Top Ten Tuesday is a weekly feature from the Broke and the Bookish.
I know I have been very absent from the blog in the past month or so, but I promise I will be better about that in the future. There are some changes coming to the blog, but I will talk about that in my next post. For now, my TTT.
I thought this topic was going to prove much harder to post about, but given that I have just shy of 140 books with less than 2,000 ratings on Goodreads, the only hard part was deciding which books to put on this list. So without further ado, here are 10 books that you should consider reading, even though they don’t have many ratings to back them up.
One Hundred & One Beautiful Small Towns in Italy by Paolo Lazzarin–38 ratings
This coffee table book has the most beautiful photos as well as in depth descriptions (for its genre) of 101 places to go in Italy that are not Venice, Rome, Florence, or Milan. Divided into geographic areas, this book will definitely make you wish you were in Italy right this second. You know, if you weren’t wishing that already…
Zebra Crossing by Meg Vandermerwe–63 ratings
I’ve used this book before to cook from (sugar beans and rice), and I am actually a little surprised this book doesn’t have more ratings because it’s quite good. It’s a fictional account of a young South African woman who is albino. It deals with ostracism, poverty, family, and hope. It’s fairly quick to read, but it stays with you.
Chasing the Rose: An Adventure in the Venetian Countryside by Andrea di Robilant –127 ratings
If you haven’t read Robilant’s nonfiction and you’re interested in Venice, you’re missing out. I love the way he mines his family history for interesting stories and then backs them up with tons of research and an engaging nonfiction style. This particular book is an account of Robilant’s search for the identity of a very specific rose that grows at his family’s former home. Not even experts in the field have been able to identify it. The book talks about the people Robilant encounters and the significance of this rose and roses in general. It sounds like the weirdest, most specific subject, but I finished it in a single sitting. The two other works of his I’ve read, Lucia and A Venetian Affair, (which I made this Italian hot chocolate from) discuss the lives of his ancestors with plenty of Napoleonic goodies in the first and a wonderful forbidden love story in the second. They also have fewer than 2,000 ratings and are well worth reading.
Built of Books: How Reading Defined the Life of Oscar Wilde by Thomas Wright–130 ratings
It doesn’t surprise me that it’s mostly nonfiction that has such low rating counts, as it’s usually on very niche topics. But if you’re a reader, chances are you’re interested in what other people read. I found this tour through Wilde’s library to be a fascinating way to conduct an autobiography. This brioche recipe was inspired by the book.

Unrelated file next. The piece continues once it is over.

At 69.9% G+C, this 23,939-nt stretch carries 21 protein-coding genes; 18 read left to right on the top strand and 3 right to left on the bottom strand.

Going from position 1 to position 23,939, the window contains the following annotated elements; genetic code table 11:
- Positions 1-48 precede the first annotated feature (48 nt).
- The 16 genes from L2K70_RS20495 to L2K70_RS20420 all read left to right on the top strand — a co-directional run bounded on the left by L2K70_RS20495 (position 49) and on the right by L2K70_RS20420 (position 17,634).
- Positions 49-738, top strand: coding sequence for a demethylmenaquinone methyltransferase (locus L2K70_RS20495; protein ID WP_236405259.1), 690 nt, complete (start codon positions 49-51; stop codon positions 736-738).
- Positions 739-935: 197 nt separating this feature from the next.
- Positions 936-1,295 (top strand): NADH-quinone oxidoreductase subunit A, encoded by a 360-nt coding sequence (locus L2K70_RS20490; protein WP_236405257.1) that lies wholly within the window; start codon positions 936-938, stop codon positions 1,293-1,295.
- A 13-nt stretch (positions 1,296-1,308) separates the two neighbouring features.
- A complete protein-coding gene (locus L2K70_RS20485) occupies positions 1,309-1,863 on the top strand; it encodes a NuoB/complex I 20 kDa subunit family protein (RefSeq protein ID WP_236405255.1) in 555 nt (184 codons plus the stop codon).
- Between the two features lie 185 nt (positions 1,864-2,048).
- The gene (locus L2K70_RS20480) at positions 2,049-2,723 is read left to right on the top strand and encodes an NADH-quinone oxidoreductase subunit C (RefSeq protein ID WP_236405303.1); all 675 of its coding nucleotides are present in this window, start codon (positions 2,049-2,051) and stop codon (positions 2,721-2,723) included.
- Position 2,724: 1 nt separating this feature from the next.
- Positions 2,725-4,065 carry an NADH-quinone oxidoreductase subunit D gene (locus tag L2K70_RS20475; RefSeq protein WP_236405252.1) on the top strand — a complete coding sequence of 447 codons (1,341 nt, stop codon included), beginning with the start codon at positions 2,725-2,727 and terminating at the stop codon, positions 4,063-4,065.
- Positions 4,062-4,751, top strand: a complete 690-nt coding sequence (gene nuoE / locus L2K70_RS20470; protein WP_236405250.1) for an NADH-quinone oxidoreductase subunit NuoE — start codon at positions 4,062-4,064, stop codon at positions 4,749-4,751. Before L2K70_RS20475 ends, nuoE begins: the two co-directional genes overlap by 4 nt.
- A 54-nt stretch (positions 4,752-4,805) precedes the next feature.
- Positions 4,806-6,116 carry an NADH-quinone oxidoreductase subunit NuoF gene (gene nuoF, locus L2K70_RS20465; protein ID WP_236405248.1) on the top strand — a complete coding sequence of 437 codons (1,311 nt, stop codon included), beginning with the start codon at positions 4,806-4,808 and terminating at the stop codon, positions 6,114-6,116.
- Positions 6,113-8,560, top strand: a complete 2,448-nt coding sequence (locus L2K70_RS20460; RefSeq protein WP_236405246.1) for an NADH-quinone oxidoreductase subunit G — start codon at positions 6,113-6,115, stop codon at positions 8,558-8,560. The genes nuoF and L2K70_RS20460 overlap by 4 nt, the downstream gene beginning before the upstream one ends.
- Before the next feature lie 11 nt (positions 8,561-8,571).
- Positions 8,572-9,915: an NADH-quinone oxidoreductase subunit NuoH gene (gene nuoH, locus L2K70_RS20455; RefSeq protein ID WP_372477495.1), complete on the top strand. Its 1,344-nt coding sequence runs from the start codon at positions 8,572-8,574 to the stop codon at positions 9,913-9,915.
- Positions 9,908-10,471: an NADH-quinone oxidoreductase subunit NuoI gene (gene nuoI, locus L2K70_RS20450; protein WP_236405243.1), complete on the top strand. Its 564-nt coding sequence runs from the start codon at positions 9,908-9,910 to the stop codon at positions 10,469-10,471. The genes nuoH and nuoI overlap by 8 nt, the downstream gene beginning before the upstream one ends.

xo Orpheus: Fifty New Myths edited by Kate Bernheimer–347 ratings
Short story collections also populate the less than 2,000 ratings category. They’re not read quite as often as more lengthy fiction, but they can be treasure troves of great writing, especially when they revolve around an interesting theme. This collection includes 50 writers who reimagine popular myths.
Evolution for Everyone: How Darwin’s Theory Can Change The Way We Think About Our Lives by David Sloan Wilson–558 ratings
This book was assigned in my anthropology class, and I found it both engaging and accessible. A great way to learn about the ways evolution affects our everyday lives.
Lighthead by Terrance Hayes–1,073 ratings
There’s some great poetry out there being written by modern poets, and this National Book Award winner is just one book that’s definitely worth perusing. This collection revolves around themes of fire and time. Hayes writes in a prose-like style with incredible rhythm and energy. Here’s a stanza from his poem “For Brothers of the Dragon”:
“I am full of dirt sometimes. I am trying to tell you a story/ without talking. I promise nothing I write about you/ tomorrow will be a lie. Instead of fiction, brother,/ I will offer you an apology. And if that fails,/ I will drag myself into your arms crying, Speak to me.”
Poetry is something that people tend to shy away from reading because they think they don’t “get it” and that it’s therefore not for them. But no one “gets” a poem. It’s a puzzle with no key, and it’s worth reading it, or better, listening to it just to think about why you enjoy or don’t enjoy it. It’s not about deciphering so much as grappling, thinking. You don’t have to understand it, you just have to let it move you. Okay. Poetry rant over.
Run River by Joan Didion–1,170 ratings
Didion is hard to read when you’re not expecting her style. She is one of the least sentimental writers I’ve ever encountered, but she’s the master of the odd, but interesting fact or detail that lends so much to characterization and atmosphere. This novel is her first published book, and of all her books it’s my second favorite (after her essay collection Slouching Towards Bethlehem), about a dysfunctional Californian family.
The Gallery of Vanished Husbands by Natasha Solomons–1,178 ratings
I really, really, really liked this book about a Jewish woman whose husband vanishes. It talks about identity, marriage, heritage, and longing. And it will make you so hungry.
Girl Reading by Katie Ward–1,909 ratings
This book just makes the list at 1900 ratings, but I couldn’t leave it out. Told in a series of long short stories, the book examines different women–all readers. There are some narrative connections, but for the most part they’re independent stories about women of various ages engaging in my favorite pastime. A really interesting book I can’t recommend enough.
Now over to you. Have you read anything on this list? What are your own favorite underrated books?